Is there a difference between divine justice and divine retribution? Religious studies scholars Elaine Pagels and Laurie Maffly-Kipp discuss the Book of Revelation and how it has been interpreted across time, as well as the personal side of their writing and research.
About Religious Studies
We are a vibrant community of scholars and students exploring the deepest questions about human life through the lens of religion. One of the first religious studies programs in the country, we continue to be an interdisciplinary center for the study of religion in the twenty-first century. Religious studies as a discipline brings together researchers from fields as diverse as anthropology, literary studies, history, political science, and archaeology. Our program gives students an opportunity to learn about the wide variety of religions as well as to study past and current events with a critical but open mind.
What do our majors and minors study?
Undergraduate students can study a wide range topics through Religious Studies. Students explore religious movements and traditions in all their interdisciplinary complexity--often comparatively, sometimes thematically, and almost always in specific historical and cultural contexts. The curriculum covers subjects as diverse as U.S. politics, the Middle East, atheism, the FBI, health, eastern philosophies, and more. The diversity of topics that can be studied through Religious Studies is among the most diverse on campus.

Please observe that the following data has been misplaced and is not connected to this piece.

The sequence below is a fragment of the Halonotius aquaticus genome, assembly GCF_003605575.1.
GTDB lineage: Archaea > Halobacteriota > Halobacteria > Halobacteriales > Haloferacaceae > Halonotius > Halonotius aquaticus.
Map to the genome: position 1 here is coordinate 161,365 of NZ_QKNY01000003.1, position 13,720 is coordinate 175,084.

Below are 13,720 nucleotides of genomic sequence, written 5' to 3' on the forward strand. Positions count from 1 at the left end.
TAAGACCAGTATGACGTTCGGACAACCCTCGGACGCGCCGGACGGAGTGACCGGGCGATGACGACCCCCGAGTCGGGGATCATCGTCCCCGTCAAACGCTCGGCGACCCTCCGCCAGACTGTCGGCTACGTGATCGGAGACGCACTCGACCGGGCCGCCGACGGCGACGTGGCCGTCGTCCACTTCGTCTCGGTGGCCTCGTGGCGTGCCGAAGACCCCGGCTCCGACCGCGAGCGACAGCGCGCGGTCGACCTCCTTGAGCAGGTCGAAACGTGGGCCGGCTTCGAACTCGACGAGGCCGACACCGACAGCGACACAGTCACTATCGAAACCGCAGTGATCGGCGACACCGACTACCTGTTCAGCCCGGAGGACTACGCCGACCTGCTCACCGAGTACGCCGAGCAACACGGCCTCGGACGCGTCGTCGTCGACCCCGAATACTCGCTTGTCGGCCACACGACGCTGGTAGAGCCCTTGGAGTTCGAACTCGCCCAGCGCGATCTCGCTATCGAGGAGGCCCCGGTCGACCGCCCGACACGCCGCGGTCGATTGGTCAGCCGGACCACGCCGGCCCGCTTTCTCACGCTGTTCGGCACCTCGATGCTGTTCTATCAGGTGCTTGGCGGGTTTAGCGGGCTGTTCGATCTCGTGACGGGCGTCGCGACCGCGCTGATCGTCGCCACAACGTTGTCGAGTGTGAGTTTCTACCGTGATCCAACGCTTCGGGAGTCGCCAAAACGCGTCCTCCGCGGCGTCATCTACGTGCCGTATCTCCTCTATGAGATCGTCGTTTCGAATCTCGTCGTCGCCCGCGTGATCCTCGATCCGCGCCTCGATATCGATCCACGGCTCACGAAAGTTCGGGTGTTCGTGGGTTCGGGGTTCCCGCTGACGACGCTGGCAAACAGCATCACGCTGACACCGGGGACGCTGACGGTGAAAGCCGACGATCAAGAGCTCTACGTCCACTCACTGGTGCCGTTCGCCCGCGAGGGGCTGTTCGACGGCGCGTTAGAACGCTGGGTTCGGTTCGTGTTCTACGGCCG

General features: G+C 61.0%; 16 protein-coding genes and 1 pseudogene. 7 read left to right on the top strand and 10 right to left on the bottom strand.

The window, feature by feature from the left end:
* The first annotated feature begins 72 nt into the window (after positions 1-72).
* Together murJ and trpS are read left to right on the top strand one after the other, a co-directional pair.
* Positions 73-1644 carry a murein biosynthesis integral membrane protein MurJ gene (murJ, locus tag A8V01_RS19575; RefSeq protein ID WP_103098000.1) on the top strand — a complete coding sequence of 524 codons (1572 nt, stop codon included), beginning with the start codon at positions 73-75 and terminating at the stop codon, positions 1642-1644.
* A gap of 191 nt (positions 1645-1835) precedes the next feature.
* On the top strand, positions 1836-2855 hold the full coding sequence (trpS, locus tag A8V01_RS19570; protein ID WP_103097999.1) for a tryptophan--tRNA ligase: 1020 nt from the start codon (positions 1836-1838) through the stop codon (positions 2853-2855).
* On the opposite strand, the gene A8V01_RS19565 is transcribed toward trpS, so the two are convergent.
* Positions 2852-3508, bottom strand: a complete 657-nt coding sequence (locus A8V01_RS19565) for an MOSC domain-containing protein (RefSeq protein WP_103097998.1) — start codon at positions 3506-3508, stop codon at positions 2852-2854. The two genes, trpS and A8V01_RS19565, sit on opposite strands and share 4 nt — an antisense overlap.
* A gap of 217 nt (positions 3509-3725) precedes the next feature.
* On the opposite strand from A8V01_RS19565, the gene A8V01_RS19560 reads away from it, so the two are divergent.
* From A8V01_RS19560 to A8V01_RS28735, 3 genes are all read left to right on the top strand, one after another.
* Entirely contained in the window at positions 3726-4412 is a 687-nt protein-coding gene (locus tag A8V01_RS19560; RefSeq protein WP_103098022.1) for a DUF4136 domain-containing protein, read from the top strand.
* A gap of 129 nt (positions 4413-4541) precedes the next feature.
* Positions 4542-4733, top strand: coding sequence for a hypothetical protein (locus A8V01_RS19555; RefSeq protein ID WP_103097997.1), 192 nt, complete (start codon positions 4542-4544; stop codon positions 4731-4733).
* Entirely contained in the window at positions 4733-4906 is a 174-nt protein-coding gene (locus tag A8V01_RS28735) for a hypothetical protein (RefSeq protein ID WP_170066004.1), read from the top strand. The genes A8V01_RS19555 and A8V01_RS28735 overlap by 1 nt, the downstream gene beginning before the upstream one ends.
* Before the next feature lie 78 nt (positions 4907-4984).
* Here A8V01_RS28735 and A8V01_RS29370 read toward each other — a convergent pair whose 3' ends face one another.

Whether you are interested in a specific religion like Islam, an aspect of religion like ritual, or want to understand how religion has shaped past and current events, religious studies is for you.
Why Study Religion?
Whether you consider yourself a religious person or not, or whether you think religion has played a positive or negative role in history, it is an incontrovertible fact that from the beginning of time, humans have engaged in activities that we now call religion, such as worship, prayer, and rituals marking important life passages.Learn More
What can you study in Religious Studies?
Aria Nakissa, Assistant Professor of Islamic Studies and Anthropology, addresses common misconceptions about Islam and Muslims in his teaching and research. This often involves drawing attention to three particular points.
From Coffee Hours to Study Breaks and Trivia Night, we invite you to get to know the community of students and scholars working on religion.
A Vibrant CommunityCheck out our events